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Dog C-Section - Recovery Time, Wound Care & Complications

After your dog's C-section, it can be easy to focus on the puppies, but mom will also need a little extra TLC to recover well. Today, we provide information on post-C-section care, complications to watch for and what to expect from your dog's C-section recovery.

Dog C-Section After Care Instructions

A C-section is major abdominal surgery and your dog is going to need diligent care, time and a little extra love to help her recover as quickly as possible without complications. 

Your veterinarian will provide specific instructions for your dog's post-surgical care. Be sure to closely follow those instructions and contact your vet immediately if anything gives you cause for concern.

If you are preparing for your dog to go in for a C-section, the guidelines below can help to give you a basic idea of what your vet may recommend for your pup's post-operative care.

Dog C-Section Recovery

Multiple factors will play a role in how long it will take your pup to recover following a C-section. Each dog will recover at her own pace, but most dogs should reach nearly full recovery by about two weeks. Be patient and stay vigilant.

The Immediate Recovery Period

Mom's Recovery

A general anesthetic is required when dogs undergo a C-section. Your veterinarian may keep your dog in the hospital for four to six hours after the procedure to allow the effects of the anesthetic to wear off. Nausea, poor balance, and lack of energy are common side effects of the anesthetic.

The mother should begin eating within a few hours of surgery, once the effects of the general anesthetic have worn off. Offer her small amounts of food and water every 15 to 30 minutes for the first 24 hours after surgery. Eating or drinking too much too quickly may lead to vomiting. At this time she should only be eating about half of her usual amount. (By the third or fourth week of nursing she will be eating almost twice her usual amount.)

Your veterinarian will provide you with specific care instructions for your dog. These instructions will include anything you need to know about administering prescribed medications. Never give your dog human medications without direct instructions from your veterinarian. Many human medications are toxic for dogs. 

The Mother / Puppy Bond

Immediately following the C-section procedure, your dog will need to be closely monitored to help ensure that she does not fall and hurt herself, or accently roll over and crush her newborn puppies. Do not leave mom alone with the puppies until she is completely awake, able to stand independently, and begins to take an interest in caring for them. 

There is a risk that your dog will reject her puppies. For this reason, it is vital that you carefully supervise the earliest interactions between the mother and her puppies and assist where necessary. You may need to help position the mother to make nursing possible and help the puppies find a teat to latch on to.

After feeding, if mom does not begin to lick her puppies encourage her to do so by holding each one up for her to lick their perineum (bottom). This should stimulate the puppies to defecate and urinate. If mom refuses to lick her puppies you can stimulate evacuation by rubbing the area gently with a tissue coated in lanoline, but be sure to check with your veterinarian before doing so.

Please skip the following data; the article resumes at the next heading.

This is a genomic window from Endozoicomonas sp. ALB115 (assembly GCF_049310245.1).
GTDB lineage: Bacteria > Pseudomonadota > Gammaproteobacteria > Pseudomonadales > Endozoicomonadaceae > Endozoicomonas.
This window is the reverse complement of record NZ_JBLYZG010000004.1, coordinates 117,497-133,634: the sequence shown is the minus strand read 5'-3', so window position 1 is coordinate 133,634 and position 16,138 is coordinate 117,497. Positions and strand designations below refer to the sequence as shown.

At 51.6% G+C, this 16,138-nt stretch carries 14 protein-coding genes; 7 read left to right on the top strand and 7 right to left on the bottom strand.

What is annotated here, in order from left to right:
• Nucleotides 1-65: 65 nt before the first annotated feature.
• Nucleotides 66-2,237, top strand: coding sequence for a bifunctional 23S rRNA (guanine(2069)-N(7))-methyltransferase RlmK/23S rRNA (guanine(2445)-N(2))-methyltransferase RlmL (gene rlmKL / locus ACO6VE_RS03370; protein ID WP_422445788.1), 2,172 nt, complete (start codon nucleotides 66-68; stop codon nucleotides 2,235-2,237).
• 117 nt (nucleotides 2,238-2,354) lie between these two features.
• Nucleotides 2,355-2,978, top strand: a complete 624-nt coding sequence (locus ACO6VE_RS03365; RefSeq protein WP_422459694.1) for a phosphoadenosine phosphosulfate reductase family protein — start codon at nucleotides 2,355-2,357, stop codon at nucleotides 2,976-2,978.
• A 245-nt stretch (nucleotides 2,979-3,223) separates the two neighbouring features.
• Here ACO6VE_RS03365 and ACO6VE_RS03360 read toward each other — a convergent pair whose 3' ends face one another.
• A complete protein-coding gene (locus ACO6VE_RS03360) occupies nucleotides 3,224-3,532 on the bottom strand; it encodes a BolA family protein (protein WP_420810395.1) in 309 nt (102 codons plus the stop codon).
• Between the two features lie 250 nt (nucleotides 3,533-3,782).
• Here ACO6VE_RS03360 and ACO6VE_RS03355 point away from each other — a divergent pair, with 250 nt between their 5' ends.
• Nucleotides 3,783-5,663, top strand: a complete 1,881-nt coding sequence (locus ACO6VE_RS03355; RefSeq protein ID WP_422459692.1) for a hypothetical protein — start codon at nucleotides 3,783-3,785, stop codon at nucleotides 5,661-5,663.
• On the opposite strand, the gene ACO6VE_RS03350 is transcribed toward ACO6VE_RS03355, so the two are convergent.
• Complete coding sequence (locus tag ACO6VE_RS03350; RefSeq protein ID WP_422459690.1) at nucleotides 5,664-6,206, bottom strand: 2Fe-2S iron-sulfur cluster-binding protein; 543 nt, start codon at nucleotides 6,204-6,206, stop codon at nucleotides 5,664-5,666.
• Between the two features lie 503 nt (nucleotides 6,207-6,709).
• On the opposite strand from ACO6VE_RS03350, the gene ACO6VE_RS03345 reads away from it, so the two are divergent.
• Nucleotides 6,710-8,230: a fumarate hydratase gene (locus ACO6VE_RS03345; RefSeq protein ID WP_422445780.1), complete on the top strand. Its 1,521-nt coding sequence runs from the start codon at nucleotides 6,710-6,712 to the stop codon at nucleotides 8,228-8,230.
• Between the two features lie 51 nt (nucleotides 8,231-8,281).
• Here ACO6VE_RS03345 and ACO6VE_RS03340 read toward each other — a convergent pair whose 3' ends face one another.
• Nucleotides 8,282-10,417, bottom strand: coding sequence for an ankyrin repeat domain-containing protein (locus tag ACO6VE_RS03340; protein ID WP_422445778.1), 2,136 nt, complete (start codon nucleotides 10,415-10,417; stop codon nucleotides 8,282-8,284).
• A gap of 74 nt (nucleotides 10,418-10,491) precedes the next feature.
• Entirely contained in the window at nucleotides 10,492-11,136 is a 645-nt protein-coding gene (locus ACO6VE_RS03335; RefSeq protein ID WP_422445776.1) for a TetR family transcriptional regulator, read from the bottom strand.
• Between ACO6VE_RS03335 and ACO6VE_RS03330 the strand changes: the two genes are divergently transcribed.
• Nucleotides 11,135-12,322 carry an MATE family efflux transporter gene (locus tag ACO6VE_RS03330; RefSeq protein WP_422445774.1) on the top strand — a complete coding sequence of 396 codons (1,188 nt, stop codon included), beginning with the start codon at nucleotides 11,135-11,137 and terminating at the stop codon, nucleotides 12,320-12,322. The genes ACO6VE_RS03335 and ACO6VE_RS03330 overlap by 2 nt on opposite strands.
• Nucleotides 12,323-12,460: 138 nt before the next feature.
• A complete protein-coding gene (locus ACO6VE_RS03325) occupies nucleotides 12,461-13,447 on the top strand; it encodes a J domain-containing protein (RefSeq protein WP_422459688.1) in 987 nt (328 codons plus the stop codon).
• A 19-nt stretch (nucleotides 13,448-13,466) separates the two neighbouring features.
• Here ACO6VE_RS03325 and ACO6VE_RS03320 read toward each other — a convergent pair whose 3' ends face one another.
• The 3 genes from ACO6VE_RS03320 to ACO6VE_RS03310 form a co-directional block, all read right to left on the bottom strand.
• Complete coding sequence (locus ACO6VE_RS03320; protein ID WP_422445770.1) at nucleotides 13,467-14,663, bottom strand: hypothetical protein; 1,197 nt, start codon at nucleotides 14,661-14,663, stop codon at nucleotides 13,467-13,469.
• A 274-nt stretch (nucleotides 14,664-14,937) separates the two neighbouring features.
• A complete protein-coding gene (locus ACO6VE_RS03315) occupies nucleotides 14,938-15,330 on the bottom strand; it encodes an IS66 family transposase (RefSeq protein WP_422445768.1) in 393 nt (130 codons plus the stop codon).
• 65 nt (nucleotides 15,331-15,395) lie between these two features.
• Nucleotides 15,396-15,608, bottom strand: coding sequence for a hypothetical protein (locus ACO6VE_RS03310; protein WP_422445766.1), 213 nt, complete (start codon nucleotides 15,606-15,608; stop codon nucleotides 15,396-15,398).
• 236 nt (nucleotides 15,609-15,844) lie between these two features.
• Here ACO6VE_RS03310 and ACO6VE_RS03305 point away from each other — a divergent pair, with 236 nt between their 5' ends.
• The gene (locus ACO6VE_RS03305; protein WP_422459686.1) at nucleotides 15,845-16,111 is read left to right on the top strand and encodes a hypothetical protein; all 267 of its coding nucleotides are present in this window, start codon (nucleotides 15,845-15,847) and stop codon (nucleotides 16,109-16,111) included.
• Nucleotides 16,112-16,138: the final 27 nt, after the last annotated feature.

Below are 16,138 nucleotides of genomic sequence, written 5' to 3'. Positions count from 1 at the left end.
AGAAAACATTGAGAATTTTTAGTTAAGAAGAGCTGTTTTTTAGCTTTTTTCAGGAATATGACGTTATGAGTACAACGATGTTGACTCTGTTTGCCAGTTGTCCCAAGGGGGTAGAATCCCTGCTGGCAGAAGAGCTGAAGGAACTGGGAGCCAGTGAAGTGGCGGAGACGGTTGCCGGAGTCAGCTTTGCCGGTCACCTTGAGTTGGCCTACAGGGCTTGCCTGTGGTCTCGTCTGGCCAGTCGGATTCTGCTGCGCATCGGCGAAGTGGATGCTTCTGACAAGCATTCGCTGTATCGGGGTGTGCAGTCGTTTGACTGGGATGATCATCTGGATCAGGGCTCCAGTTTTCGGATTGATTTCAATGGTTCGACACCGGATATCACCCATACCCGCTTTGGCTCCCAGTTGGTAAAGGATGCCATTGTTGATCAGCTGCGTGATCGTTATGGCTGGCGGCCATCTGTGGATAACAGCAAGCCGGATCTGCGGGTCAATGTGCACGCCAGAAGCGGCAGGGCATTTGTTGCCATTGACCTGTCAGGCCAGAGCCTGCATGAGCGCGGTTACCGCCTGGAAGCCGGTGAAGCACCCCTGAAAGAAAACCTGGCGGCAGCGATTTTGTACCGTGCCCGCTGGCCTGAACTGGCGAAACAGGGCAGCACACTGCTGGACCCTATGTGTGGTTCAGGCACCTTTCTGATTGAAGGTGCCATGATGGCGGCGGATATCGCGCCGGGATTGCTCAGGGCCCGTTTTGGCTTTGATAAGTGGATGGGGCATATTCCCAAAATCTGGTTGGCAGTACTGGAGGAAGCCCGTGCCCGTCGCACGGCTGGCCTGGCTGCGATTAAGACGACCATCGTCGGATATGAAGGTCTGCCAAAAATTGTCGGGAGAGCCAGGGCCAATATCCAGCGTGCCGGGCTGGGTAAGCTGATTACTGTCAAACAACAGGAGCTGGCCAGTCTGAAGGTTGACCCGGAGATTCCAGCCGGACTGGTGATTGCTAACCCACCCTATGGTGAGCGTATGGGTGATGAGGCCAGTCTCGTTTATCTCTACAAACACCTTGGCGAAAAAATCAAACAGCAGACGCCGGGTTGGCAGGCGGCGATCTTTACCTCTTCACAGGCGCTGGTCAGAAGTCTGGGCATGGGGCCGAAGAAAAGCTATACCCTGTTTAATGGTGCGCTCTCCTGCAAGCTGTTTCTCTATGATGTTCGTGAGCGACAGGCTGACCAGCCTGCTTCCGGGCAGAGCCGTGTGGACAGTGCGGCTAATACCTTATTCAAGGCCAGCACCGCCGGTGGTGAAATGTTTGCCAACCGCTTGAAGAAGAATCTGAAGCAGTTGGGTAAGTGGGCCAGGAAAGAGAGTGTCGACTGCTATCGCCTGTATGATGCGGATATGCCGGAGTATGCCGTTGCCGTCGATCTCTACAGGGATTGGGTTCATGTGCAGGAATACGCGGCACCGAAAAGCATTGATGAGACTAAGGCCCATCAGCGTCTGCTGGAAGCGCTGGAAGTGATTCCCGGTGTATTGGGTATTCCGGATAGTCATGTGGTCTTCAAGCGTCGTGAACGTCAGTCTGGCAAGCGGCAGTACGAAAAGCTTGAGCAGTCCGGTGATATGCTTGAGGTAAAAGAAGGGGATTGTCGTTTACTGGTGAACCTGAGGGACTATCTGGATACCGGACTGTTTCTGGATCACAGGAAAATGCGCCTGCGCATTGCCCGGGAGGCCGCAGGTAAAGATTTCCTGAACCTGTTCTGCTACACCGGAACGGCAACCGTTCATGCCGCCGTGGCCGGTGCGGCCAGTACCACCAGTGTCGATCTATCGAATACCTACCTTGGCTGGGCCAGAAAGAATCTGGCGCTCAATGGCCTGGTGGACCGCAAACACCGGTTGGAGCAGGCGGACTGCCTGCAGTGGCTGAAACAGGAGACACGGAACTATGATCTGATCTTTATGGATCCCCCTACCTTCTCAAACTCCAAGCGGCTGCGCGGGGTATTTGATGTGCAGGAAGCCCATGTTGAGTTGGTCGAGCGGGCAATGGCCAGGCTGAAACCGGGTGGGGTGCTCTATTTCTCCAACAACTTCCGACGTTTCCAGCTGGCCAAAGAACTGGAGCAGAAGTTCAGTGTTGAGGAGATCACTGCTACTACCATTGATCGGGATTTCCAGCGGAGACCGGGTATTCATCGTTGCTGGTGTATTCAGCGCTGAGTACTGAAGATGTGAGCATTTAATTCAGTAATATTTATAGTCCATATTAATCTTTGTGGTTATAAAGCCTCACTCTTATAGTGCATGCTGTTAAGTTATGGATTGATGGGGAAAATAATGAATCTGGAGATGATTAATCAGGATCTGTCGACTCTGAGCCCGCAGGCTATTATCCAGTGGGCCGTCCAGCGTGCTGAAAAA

If you are unsure whether your dog has formed a bond with her puppies, it may be necessary to remove them for two-hour periods between feedings. While away from mom it will be necessary to keep the puppies safe and warm, ask your veterinarian for guidance on how to care for the newborn puppies.

Note: A bloody vaginal discharge is normal after the birth and may continue for up to a week. If your dog continues to bleed after that period contact your vet.

Dog C-Section Wound Care

Check the incision site twice daily for signs of increased redness, swelling or discharge.

Your veterinarian may recommend cleaning the incision daily to help avoid infection. Follow your vet's instructions closely and avoid the use of harsh soaps or alcohol.

Preventing your dog from licking or biting at the incision site is essential. It may be necessary for her to wear an e-collar (cone) while the incision heals.

If you have any concerns about the health of the incision site, contact your vet immediately.

If your dog has visible stitches, your veterinarian will likely remove them when you take your pup for her follow-up appointment at about ten to fourteen days post-surgery.

Complications After Dog C-Section

Most dogs recover well after a C-section, but complications can arise. If your dog shows signs of any of the following complications, contact your veterinarian immediately:

Infection of Incision Site - Symptoms include redness, swelling, discharge, fever, lack of energy and lack of appetite.

Hemorrhage - This is a very serious complication that, while rare, requires urgent care. Signs include persistent bleeding from the incision, pale gums, weakness and collapse.

Seroma or Hematoma - Signs include swelling, firmness and fluid leakage near the incision.

Incision Dehiscence - This is a fancy name for when the incision reopens. Look for signs of separation around the edges of the incision site or bleeding.

Note: The advice provided in this post is intended for informational purposes and does not constitute medical advice regarding pets. For an accurate diagnosis of your pet's condition, please make an appointment with your vet.

Our team at Belle Forest Animal Hospital can help your dog to recover well after her C-section. Contact our Nashville vets today to book an examination for your cherished pup.

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